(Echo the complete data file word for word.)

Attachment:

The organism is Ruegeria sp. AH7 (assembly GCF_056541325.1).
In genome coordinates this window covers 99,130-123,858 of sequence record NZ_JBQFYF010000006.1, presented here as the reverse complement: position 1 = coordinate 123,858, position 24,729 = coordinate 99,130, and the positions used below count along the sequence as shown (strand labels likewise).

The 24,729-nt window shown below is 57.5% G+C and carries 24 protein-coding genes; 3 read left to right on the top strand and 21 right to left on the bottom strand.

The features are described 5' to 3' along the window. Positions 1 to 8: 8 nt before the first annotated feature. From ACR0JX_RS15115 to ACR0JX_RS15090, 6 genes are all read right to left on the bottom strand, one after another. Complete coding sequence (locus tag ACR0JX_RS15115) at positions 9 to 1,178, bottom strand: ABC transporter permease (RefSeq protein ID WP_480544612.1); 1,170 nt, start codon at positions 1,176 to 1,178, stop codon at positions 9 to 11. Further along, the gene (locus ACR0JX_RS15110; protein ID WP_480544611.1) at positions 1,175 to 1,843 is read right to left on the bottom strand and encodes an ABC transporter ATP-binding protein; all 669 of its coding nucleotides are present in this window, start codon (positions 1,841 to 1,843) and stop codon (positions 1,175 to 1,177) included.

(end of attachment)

The organism is Ruegeria sp. AH7 (assembly GCF_056541325.1).
In genome coordinates this window covers 99,130-123,858 of sequence record NZ_JBQFYF010000006.1, presented here as the reverse complement: position 1 = coordinate 123,858, position 24,729 = coordinate 99,130, and the positions used below count along the sequence as shown (strand labels likewise).

The 24,729-nt window shown below is 57.5% G+C and carries 24 protein-coding genes; 3 read left to right on the top strand and 21 right to left on the bottom strand.

The features are described 5' to 3' along the window. Positions 1 to 8: 8 nt before the first annotated feature. From ACR0JX_RS15115 to ACR0JX_RS15090, 6 genes are all read right to left on the bottom strand, one after another. Complete coding sequence (locus tag ACR0JX_RS15115) at positions 9 to 1,178, bottom strand: ABC transporter permease (RefSeq protein ID WP_480544612.1); 1,170 nt, start codon at positions 1,176 to 1,178, stop codon at positions 9 to 11. Further along, the gene (locus ACR0JX_RS15110; protein ID WP_480544611.1) at positions 1,175 to 1,843 is read right to left on the bottom strand and encodes an ABC transporter ATP-binding protein; all 669 of its coding nucleotides are present in this window, start codon (positions 1,841 to 1,843) and stop codon (positions 1,175 to 1,177) included.